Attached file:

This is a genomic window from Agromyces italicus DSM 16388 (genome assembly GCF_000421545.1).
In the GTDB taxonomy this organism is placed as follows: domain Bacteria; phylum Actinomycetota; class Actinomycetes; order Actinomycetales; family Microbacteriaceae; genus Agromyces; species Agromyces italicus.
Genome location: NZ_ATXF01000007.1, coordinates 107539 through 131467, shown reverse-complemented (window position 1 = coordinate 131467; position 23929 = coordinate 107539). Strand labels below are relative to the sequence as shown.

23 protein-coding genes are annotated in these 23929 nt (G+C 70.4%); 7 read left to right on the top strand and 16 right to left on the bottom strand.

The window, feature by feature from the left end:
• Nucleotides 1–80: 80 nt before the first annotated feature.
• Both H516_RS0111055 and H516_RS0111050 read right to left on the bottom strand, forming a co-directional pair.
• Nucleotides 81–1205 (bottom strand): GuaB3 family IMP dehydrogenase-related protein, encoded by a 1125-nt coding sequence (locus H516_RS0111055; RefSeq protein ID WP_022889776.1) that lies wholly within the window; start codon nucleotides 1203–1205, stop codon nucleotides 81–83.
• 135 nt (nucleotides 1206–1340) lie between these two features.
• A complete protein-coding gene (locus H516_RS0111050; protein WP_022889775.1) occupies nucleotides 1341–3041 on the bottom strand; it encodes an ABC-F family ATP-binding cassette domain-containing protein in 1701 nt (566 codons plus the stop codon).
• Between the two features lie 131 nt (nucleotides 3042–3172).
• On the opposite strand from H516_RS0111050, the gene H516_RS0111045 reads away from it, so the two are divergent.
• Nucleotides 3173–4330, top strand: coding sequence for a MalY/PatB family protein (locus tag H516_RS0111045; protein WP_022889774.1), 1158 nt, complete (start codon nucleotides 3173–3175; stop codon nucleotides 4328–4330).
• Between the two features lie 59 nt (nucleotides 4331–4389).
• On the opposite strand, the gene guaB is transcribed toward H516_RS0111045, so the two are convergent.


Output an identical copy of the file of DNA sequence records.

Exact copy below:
This is a genomic window from Agromyces italicus DSM 16388 (genome assembly GCF_000421545.1).
In the GTDB taxonomy this organism is placed as follows: domain Bacteria; phylum Actinomycetota; class Actinomycetes; order Actinomycetales; family Microbacteriaceae; genus Agromyces; species Agromyces italicus.
Genome location: NZ_ATXF01000007.1, coordinates 107539 through 131467, shown reverse-complemented (window position 1 = coordinate 131467; position 23929 = coordinate 107539). Strand labels below are relative to the sequence as shown.

23 protein-coding genes are annotated in these 23929 nt (G+C 70.4%); 7 read left to right on the top strand and 16 right to left on the bottom strand.

The window, feature by feature from the left end:
• Nucleotides 1–80: 80 nt before the first annotated feature.
• Both H516_RS0111055 and H516_RS0111050 read right to left on the bottom strand, forming a co-directional pair.
• Nucleotides 81–1205 (bottom strand): GuaB3 family IMP dehydrogenase-related protein, encoded by a 1125-nt coding sequence (locus H516_RS0111055; RefSeq protein ID WP_022889776.1) that lies wholly within the window; start codon nucleotides 1203–1205, stop codon nucleotides 81–83.
• 135 nt (nucleotides 1206–1340) lie between these two features.
• A complete protein-coding gene (locus H516_RS0111050; protein WP_022889775.1) occupies nucleotides 1341–3041 on the bottom strand; it encodes an ABC-F family ATP-binding cassette domain-containing protein in 1701 nt (566 codons plus the stop codon).
• Between the two features lie 131 nt (nucleotides 3042–3172).
• On the opposite strand from H516_RS0111050, the gene H516_RS0111045 reads away from it, so the two are divergent.
• Nucleotides 3173–4330, top strand: coding sequence for a MalY/PatB family protein (locus tag H516_RS0111045; protein WP_022889774.1), 1158 nt, complete (start codon nucleotides 3173–3175; stop codon nucleotides 4328–4330).
• Between the two features lie 59 nt (nucleotides 4331–4389).
• On the opposite strand, the gene guaB is transcribed toward H516_RS0111045, so the two are convergent.